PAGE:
A Dalit woman who was assaulted twice allegedly by a contractor appointed under the NREGA at Tikel village, 60 km from Jaipur, in June.
Curiously, in 1992, the advent of the Act seemed to have a direct bearing on the events that led to the Kumher incident. Among the many submissions made to the Lodha Commission, there was one, made by the Zila Nyaya Sangharsh Samiti, claiming that following the advent of the Act, Jatavs had trumped up several false cases against upper-caste people and that Congress politicians, with a view to suppress Jats had always appointed Jatavs in key posts in Bharatpur district. It was ironic that even this did little to prevent the carnage. The Sangharsh Samiti concluded that Jatavs were not Dalits, that they were economically sound.
Another organisation to submit a statement of facts was the Bharatiya Janata Yuva Morcha, the youth wing of the BJP, which held, among other things, that in Bharatpur district, the relationship between Jatavs and Jats was very cordial and that only political parties such as the Bahujan Samaj Party (BSP) provided an impetus to the caste conflict. The Lodha Commission rubbished this assertion but averred that there had been indiscriminate use of the S.C./S.T. Act, which fractured “reciprocal relations between Jats and Jatavs at Kumher and its vicinity.”
While the Lodha Commission made broadly progressive recommendations and observations, it noted that the S.C./S.T. Act had become “the prime circumstance for deteriorated (sic) mutual harmony between Jatavs and other upper castes”. It is baffling that a piece of legislation, by its use, should lead to disharmony unless it upset the status quo to a large extent. More surprising is the fact that no government wanted the Lodha Commission report made public.
As in most States, the rate of registration of crimes against Dalits in Rajasthan is not very high. All ruling parties have done little to remedy this. A study conducted by the CDR in 2008 found that of the total 1,261 cases of atrocities against Dalits that year, nearly 380 related to the practice of untouchability; 149 related to violence against women; 140 involved land disputes; and 181 pertained to violence during elections.
Vasudev, State secretary of the Communist Party of India (Marxist), explained that eastern Rajasthan was particularly vulnerable to caste violence owing to the benefits of education percolating down. However, he said, the tribal people of southern Rajasthan were in a much worse state.
“Until and unless there is an organised protest, no first information report [FIRs] is registered. We need to bring land reforms centre stage,” he said, adding that the increasing economic deprivation of these sections made them more vulnerable than before. He mentioned the gangrape of a Dalit college student on August 15 at Neem Ka Thana in Sikar district. It was only after the CPI(M) and other organisations made a hue and cry the culprits, all upper-caste youth, were arrested.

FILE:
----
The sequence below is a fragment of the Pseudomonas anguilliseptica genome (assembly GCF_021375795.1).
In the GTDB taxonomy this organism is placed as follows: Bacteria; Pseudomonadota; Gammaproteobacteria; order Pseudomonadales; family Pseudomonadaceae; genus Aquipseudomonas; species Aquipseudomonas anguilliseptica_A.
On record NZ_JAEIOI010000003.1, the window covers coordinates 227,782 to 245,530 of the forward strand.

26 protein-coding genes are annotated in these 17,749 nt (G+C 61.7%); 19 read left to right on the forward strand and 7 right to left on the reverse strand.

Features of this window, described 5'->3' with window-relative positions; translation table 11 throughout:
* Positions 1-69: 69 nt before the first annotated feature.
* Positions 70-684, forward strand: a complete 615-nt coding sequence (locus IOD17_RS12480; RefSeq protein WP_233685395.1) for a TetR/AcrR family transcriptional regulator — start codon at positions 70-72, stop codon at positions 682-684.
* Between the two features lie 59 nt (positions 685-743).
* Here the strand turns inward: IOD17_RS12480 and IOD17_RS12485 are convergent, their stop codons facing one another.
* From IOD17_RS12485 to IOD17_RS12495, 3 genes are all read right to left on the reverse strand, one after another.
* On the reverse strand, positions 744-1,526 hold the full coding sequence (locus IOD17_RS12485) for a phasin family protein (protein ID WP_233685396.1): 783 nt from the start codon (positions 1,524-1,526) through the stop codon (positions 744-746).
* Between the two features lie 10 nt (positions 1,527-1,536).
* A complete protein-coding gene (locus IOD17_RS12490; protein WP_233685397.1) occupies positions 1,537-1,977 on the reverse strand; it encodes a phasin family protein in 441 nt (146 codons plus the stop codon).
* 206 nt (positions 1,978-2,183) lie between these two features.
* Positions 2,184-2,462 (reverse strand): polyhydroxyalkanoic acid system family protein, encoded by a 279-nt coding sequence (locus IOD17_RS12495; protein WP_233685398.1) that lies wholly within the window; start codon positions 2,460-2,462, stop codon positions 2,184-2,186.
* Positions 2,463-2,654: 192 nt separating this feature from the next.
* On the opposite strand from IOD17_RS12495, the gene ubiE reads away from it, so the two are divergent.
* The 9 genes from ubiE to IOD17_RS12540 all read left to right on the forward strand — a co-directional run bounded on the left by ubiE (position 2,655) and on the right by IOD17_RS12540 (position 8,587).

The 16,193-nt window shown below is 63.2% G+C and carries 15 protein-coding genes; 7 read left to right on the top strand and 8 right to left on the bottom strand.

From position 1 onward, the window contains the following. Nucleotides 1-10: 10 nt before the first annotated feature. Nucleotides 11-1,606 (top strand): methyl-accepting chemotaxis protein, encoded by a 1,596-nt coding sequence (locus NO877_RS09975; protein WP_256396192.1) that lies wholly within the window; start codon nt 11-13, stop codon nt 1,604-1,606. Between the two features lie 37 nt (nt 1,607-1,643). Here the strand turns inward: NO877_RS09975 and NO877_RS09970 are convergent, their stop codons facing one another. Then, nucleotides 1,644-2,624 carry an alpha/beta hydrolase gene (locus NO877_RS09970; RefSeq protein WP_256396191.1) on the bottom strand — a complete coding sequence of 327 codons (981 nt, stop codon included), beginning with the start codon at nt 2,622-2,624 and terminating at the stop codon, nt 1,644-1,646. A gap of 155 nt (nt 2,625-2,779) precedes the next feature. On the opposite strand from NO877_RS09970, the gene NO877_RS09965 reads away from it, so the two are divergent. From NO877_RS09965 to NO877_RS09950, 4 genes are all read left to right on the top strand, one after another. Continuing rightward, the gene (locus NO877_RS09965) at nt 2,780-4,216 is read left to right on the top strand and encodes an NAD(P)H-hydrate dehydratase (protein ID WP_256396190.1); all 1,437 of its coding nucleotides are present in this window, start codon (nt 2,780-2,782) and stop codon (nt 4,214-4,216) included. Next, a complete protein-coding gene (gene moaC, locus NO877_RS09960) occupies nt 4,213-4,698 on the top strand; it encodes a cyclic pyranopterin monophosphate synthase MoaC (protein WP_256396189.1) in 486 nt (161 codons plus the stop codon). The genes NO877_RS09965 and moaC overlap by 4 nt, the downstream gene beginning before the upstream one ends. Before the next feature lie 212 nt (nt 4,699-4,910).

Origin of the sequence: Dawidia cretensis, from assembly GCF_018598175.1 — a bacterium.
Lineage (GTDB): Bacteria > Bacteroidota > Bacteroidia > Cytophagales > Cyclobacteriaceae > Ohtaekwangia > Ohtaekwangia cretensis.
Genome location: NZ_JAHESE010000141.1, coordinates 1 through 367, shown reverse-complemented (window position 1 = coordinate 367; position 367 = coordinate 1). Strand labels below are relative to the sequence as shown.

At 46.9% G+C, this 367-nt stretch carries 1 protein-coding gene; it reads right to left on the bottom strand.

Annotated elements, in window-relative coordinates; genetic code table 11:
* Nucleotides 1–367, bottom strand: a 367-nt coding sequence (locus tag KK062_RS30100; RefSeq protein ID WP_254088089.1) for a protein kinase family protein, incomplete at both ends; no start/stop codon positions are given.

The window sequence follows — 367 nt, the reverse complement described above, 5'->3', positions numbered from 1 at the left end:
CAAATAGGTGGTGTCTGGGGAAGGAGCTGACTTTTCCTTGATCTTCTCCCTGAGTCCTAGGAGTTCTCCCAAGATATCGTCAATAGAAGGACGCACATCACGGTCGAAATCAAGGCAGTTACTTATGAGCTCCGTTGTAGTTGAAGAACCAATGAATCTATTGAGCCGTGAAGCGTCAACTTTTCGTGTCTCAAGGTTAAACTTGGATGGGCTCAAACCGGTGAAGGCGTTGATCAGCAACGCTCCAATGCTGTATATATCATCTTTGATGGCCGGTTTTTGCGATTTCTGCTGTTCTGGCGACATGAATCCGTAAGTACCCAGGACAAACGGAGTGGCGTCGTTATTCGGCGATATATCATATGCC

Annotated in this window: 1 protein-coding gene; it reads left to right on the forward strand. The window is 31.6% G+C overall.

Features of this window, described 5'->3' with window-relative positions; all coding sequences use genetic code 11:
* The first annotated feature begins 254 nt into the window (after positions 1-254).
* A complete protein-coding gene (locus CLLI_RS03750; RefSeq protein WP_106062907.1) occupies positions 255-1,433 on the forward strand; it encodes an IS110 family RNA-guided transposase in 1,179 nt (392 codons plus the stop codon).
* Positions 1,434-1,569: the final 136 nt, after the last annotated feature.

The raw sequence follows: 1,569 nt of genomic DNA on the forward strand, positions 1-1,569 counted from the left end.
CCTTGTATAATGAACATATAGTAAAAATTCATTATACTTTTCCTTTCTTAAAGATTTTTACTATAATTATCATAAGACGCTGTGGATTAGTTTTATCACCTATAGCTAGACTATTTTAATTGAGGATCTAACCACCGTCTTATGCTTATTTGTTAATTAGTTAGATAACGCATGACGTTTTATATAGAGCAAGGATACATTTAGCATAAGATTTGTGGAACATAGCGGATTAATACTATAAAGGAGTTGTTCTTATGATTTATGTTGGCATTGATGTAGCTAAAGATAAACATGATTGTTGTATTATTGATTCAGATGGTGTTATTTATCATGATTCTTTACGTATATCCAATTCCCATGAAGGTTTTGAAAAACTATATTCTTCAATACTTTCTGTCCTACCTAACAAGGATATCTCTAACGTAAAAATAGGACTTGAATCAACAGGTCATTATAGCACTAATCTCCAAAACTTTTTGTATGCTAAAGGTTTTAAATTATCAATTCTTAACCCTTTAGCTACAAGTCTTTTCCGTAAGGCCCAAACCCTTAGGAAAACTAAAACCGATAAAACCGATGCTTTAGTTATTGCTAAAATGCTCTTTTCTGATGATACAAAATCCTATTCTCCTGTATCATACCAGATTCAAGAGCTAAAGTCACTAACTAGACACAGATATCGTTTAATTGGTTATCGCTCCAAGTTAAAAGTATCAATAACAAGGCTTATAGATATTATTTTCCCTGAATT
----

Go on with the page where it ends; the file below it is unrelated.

The situation of S.Ts was no less different. Barring one dominant section residing in the eastern parts of the State, which benefited most from the reservation policy, the tribal people of southern Rajasthan remain more or less where they were before
Said Vasudev: “Twenty years ago, at a meeting in Dungarpur, I asked a group of Bhils what their concept of heaven was. An old lady, Mangi Bai, said heaven for her meant a bowl of sweet laapi [wheat porridge], a guthdi [a cover made from old clothes] and a jhompi [hut]. They dream of the same things even today.”
A State secretariat member of the CPI(M), Dhuli Chand Meena, who is associated with the Kisan Sabha in southern Rajasthan, said the atrocities against the tribal people were mainly land-related. In those parts, where the remnants of feudalism still persisted along with mixed populations, discrimination existed in the form of denying the tribal people the right to sit on cots or in chairs or even wear proper clothes, he said.
“Whenever cases are registered, they are not followed up and cognisable offences are not registered. The conviction rates for atrocities committed against the tribal people are very low. In fact, what can be said for the S.Cs can be safely extended to the S.Ts as well, the only difference being that all the human development indicators of the S.Ts in southern Rajasthan are very poor when compared with even the rest of the State,” Dhuli Chand Meena said.
If anything, the Act, along with other laws such as the Forest Rights Act, needs to be implemented rigorously. For a social reform measure to succeed one of the basic prerequisites is political will, which seems to be lacking.
By Venkitesh Ramakrishnan in Bathani Tola and
“THE senas [militia] are not very active and there have been no big attacks or mass killings. But life is still the same. We are here and they are there, in different parts of the village, with not much communication or contact. And, of course, there is the fear that something may break out unexpectedly. We need to keep vigil all the time.” This was how Lal Chand Chaudhary, 55, described the present situation at Bathani Tola in